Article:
An A6M Zero crashes into the sea after an unsuccessful attempt to strike USS Essex (CV-9) during the Battle of Okinawa in May 1945 (US Navy)
Throughout its life, the Zero was consistently updated, most significantly with more powerful engines, a supercharger, shortened wings that improved roll rates, redesigned ailerons, and trim tabs. A new exhaust system also provided a modicum of thrust. Ultimately, nearly 11,000 Zeros of all variants are produced. However, the Zero’s dominance was short lived, as Allied designs quickly improved. By the second half of the war, American fighters such as the Grumman F6F Hellcat and Vought F4U Corsair were every bit the match for the Zero, and Japan suffered a shortage of experienced pilots that could not be replaced. By the end of the WWII, the Zero was relegated to Kamikaze attacks against Allied shipping in the Pacific, an ignominious end for such a remarkable aircraft.
A pair of USAAF North American AT-6C-NT Texan trainers fly in formation near Luke Field, Arizona in 1943 (US Air Force)
April 1, 1935 – The first flight of the North American T-6 Texan. In baseball, it’s rare to hit a home run your first time at bat. But that’s exactly what happened to North American Aviation with the T-6 Texan, a trainer that would become ubiquitous in the skies over the United States and abroad, and become one of the most widely-produced trainers in history.
North American NA-16. This aircraft served as the basis for the later T-6 Texan (San Diego Air and Space Museum)
In 1935, North American debuted the model NA-16, the first trainer aircraft they had ever designed. Two years later, they submitted the aircraft in response to a US Army Air Corps request for a “Basic Combat” aircraft. The USAAC initially ordered 180 of the BC-1 variant, which had retractable landing gear and provisions for up to three .30 caliber machine guns. Early models were powered by a single Wright R-975 Whirlwind radial engine which gave the BC-1 a maximum speed of 170 mph. North American experimented with a host of modifications including redesigned wings, different engines, fixed and retractable landing gear, open and enclosed cockpits. They also experimented with various rudder shapes before settling on the characteristic triangular shape that helped prevent a loss of control during maneuvers with a high angle of attack.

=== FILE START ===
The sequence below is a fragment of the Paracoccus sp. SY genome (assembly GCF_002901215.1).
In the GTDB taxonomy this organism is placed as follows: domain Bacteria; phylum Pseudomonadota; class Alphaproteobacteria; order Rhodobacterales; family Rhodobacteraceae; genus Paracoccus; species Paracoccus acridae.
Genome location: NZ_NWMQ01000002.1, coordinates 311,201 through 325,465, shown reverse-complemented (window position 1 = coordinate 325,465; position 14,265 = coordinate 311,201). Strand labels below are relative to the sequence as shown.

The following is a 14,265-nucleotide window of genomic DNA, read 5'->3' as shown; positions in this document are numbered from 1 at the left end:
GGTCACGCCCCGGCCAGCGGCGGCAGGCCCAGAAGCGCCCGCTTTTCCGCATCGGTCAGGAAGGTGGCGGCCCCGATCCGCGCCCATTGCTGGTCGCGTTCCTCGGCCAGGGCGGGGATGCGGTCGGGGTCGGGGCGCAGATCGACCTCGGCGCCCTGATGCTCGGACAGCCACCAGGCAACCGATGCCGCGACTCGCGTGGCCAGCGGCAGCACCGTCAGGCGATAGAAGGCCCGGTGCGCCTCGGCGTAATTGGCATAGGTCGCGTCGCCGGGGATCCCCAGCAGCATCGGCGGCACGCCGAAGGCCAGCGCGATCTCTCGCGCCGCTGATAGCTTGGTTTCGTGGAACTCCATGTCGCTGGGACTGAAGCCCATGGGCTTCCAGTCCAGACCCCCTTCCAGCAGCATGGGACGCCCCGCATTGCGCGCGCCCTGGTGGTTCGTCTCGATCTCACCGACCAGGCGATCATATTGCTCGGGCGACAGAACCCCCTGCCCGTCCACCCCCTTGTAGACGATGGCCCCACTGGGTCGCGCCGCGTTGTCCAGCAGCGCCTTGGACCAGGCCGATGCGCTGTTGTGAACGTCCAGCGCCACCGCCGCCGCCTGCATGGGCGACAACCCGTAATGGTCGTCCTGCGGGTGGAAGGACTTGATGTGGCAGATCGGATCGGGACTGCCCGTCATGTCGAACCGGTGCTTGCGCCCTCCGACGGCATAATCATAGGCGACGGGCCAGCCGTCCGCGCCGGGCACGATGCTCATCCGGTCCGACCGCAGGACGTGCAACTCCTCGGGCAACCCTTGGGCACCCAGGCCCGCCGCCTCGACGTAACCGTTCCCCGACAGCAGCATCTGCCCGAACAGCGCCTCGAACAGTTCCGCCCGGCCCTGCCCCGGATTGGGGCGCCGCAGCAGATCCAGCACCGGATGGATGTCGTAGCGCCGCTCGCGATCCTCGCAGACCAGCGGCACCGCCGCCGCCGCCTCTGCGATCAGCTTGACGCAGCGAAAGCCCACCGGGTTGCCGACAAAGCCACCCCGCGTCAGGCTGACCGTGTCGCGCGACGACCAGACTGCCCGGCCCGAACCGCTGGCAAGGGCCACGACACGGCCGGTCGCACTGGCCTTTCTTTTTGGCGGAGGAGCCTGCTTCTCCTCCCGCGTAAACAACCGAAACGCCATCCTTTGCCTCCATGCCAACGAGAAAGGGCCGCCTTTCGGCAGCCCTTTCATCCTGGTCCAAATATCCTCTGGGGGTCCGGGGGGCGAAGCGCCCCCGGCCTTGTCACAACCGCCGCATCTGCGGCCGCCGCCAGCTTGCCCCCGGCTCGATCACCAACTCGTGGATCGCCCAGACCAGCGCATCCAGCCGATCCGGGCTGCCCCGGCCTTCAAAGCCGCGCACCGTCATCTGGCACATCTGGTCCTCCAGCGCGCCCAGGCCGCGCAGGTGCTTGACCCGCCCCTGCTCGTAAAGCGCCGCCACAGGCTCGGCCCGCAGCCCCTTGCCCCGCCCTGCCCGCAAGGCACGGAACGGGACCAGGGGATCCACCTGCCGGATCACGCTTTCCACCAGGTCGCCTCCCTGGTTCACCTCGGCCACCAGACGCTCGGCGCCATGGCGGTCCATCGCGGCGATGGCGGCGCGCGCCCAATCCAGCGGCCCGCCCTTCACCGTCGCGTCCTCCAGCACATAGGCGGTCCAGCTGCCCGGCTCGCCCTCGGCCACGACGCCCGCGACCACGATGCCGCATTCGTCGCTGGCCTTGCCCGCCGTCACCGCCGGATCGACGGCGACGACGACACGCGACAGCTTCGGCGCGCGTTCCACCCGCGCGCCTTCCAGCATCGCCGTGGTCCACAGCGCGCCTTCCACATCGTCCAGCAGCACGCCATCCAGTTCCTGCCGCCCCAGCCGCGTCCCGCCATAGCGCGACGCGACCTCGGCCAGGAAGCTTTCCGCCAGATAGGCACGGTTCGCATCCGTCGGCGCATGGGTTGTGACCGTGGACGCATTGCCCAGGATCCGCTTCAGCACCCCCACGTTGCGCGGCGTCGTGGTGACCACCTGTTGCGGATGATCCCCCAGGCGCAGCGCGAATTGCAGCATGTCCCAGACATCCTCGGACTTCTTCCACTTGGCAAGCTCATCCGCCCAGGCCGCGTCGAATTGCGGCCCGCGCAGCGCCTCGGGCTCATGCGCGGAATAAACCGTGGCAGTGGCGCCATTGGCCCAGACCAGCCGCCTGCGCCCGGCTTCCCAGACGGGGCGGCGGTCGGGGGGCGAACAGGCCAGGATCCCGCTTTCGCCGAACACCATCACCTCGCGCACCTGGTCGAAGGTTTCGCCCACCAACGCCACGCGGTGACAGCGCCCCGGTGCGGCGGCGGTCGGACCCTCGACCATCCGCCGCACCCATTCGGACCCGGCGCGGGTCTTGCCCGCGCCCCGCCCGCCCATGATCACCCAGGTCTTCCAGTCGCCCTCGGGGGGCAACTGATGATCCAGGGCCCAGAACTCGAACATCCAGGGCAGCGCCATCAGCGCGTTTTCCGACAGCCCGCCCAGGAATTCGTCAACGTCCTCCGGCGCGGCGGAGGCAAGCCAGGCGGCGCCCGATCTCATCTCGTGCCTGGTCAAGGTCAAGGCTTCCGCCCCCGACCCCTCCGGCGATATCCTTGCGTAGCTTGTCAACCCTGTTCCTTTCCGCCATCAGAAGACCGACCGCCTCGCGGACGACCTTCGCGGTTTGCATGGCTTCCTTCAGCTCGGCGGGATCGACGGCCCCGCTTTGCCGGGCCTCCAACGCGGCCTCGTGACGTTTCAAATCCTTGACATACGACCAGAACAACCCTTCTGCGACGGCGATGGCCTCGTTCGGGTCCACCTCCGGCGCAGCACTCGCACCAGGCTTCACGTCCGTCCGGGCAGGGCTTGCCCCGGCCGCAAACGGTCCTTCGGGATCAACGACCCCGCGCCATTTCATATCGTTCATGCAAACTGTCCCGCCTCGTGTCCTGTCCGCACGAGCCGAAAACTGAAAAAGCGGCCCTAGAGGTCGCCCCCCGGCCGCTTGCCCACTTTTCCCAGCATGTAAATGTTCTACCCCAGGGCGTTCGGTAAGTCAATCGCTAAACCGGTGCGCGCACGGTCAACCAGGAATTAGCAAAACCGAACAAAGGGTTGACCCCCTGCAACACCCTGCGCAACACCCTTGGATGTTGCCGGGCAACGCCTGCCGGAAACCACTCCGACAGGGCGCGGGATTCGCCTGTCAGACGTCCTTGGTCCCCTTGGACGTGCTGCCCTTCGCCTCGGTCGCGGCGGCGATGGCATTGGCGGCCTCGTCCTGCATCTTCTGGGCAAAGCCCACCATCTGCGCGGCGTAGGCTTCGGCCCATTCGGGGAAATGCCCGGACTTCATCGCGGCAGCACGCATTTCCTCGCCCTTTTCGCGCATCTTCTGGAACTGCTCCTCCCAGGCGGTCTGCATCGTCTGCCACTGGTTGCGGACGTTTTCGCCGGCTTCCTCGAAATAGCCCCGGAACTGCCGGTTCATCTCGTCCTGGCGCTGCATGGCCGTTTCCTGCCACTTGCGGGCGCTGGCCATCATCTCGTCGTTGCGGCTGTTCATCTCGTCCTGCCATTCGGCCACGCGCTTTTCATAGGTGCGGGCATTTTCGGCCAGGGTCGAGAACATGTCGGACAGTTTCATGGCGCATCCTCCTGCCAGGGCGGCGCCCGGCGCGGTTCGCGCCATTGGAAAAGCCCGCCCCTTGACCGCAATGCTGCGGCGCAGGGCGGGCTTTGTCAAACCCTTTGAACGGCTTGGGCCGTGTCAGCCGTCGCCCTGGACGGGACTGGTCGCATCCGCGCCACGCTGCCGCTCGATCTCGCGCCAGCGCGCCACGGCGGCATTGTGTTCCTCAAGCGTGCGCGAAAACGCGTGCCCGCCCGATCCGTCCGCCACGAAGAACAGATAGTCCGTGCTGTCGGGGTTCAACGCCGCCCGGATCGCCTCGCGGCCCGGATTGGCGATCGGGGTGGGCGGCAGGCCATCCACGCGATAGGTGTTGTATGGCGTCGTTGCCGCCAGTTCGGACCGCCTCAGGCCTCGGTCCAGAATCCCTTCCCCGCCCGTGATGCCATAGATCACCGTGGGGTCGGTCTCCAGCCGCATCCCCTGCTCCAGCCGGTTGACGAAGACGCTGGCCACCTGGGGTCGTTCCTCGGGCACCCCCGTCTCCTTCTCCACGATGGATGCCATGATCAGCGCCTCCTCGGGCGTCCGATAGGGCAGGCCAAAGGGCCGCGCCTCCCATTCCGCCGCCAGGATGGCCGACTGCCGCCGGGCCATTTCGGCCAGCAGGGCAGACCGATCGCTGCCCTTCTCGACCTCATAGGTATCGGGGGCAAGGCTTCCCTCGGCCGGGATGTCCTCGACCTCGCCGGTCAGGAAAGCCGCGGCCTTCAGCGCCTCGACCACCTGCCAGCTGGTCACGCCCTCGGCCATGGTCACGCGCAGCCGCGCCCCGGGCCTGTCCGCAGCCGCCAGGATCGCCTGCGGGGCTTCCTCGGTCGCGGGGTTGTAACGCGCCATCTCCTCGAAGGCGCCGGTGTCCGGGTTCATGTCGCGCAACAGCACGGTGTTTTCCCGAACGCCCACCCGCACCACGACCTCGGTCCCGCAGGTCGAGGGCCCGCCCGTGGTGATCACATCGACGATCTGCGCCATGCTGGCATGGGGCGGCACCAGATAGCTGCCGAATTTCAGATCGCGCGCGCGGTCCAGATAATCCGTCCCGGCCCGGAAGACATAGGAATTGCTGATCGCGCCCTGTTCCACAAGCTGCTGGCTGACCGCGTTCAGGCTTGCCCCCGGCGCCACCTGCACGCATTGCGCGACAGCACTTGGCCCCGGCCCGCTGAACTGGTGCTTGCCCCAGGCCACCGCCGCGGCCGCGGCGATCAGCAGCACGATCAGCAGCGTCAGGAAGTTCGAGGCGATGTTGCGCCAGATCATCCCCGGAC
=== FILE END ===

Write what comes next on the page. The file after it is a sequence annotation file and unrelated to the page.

An AT-6C Texan, manufactured in 1941, flies an aerial gunnery training mission over Buckingham Army Airfield in Florida in 1944 (US Air Force)
But it was with the BC-2 variant of the Texan, now called AT-6 to signify its role as an advanced trainer, that the aircraft finally received its iconic shape and name, with squared wingtips and triangular rudder. The addition of a more powerful Pratt & Whitney R-1340 Wasp radial increased the Texan’s top speed to just over 200 mph, and the USAAC ordered more than 1,500 of that model, designated AT-6A. North American also produced 400 aircraft for export to the RAF where it was known as the Harvard I, and a handful for the US Navy, where it was known as the SNJ-1. The Texan became the primary trainer for the USAAF, where it proved to be an extremely reliable and sturdy aircraft. It was responsible for training the vast majority of pilots who flew during WWII, providing student pilots with a more powerful and maneuverable aircraft as they transitioned from basic trainers to frontline fighter aircraft.
A restored US Navy SNJ (Tim Shaffer)